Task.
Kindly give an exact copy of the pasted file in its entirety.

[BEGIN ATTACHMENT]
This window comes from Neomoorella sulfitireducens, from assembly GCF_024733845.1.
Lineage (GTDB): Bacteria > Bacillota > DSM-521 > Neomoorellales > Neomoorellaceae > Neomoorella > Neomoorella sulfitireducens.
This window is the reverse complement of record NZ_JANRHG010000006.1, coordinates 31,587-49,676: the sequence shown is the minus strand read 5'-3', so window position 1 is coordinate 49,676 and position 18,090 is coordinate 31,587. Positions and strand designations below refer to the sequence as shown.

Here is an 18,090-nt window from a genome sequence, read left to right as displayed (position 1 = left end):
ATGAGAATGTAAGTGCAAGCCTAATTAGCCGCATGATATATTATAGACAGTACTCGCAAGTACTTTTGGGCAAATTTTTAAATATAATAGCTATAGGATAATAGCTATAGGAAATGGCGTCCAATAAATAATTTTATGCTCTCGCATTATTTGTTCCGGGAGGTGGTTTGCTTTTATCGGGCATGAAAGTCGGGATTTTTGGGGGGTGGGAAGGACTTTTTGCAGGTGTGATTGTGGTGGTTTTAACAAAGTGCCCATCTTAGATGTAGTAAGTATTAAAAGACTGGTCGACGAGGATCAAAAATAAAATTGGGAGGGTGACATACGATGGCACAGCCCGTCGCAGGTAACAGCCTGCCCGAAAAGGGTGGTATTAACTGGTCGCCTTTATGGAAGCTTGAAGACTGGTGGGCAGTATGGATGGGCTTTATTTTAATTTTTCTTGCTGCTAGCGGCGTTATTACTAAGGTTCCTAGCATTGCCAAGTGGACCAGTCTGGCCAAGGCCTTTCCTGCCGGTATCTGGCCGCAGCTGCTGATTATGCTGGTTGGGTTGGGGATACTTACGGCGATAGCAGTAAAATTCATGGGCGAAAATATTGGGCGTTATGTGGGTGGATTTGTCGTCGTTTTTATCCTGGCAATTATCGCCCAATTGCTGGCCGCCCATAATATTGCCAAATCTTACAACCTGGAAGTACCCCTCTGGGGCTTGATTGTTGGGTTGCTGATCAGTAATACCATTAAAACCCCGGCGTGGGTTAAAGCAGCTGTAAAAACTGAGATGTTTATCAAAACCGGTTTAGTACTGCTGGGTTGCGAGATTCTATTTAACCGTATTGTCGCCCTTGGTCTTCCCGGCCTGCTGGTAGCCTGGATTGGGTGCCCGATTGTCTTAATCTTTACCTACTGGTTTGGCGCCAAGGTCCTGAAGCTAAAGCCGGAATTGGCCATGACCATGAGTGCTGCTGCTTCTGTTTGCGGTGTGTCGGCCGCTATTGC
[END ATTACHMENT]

This window comes from Neomoorella sulfitireducens, from assembly GCF_024733845.1.
Lineage (GTDB): Bacteria > Bacillota > DSM-521 > Neomoorellales > Neomoorellaceae > Neomoorella > Neomoorella sulfitireducens.
This window is the reverse complement of record NZ_JANRHG010000006.1, coordinates 31,587-49,676: the sequence shown is the minus strand read 5'-3', so window position 1 is coordinate 49,676 and position 18,090 is coordinate 31,587. Positions and strand designations below refer to the sequence as shown.

Here is an 18,090-nt window from a genome sequence, read left to right as displayed (position 1 = left end):
ATGAGAATGTAAGTGCAAGCCTAATTAGCCGCATGATATATTATAGACAGTACTCGCAAGTACTTTTGGGCAAATTTTTAAATATAATAGCTATAGGATAATAGCTATAGGAAATGGCGTCCAATAAATAATTTTATGCTCTCGCATTATTTGTTCCGGGAGGTGGTTTGCTTTTATCGGGCATGAAAGTCGGGATTTTTGGGGGGTGGGAAGGACTTTTTGCAGGTGTGATTGTGGTGGTTTTAACAAAGTGCCCATCTTAGATGTAGTAAGTATTAAAAGACTGGTCGACGAGGATCAAAAATAAAATTGGGAGGGTGACATACGATGGCACAGCCCGTCGCAGGTAACAGCCTGCCCGAAAAGGGTGGTATTAACTGGTCGCCTTTATGGAAGCTTGAAGACTGGTGGGCAGTATGGATGGGCTTTATTTTAATTTTTCTTGCTGCTAGCGGCGTTATTACTAAGGTTCCTAGCATTGCCAAGTGGACCAGTCTGGCCAAGGCCTTTCCTGCCGGTATCTGGCCGCAGCTGCTGATTATGCTGGTTGGGTTGGGGATACTTACGGCGATAGCAGTAAAATTCATGGGCGAAAATATTGGGCGTTATGTGGGTGGATTTGTCGTCGTTTTTATCCTGGCAATTATCGCCCAATTGCTGGCCGCCCATAATATTGCCAAATCTTACAACCTGGAAGTACCCCTCTGGGGCTTGATTGTTGGGTTGCTGATCAGTAATACCATTAAAACCCCGGCGTGGGTTAAAGCAGCTGTAAAAACTGAGATGTTTATCAAAACCGGTTTAGTACTGCTGGGTTGCGAGATTCTATTTAACCGTATTGTCGCCCTTGGTCTTCCCGGCCTGCTGGTAGCCTGGATTGGGTGCCCGATTGTCTTAATCTTTACCTACTGGTTTGGCGCCAAGGTCCTGAAGCTAAAGCCGGAATTGGCCATGACCATGAGTGCTGCTGCTTCTGTTTGCGGTGTGTCGGCCGCTATTGC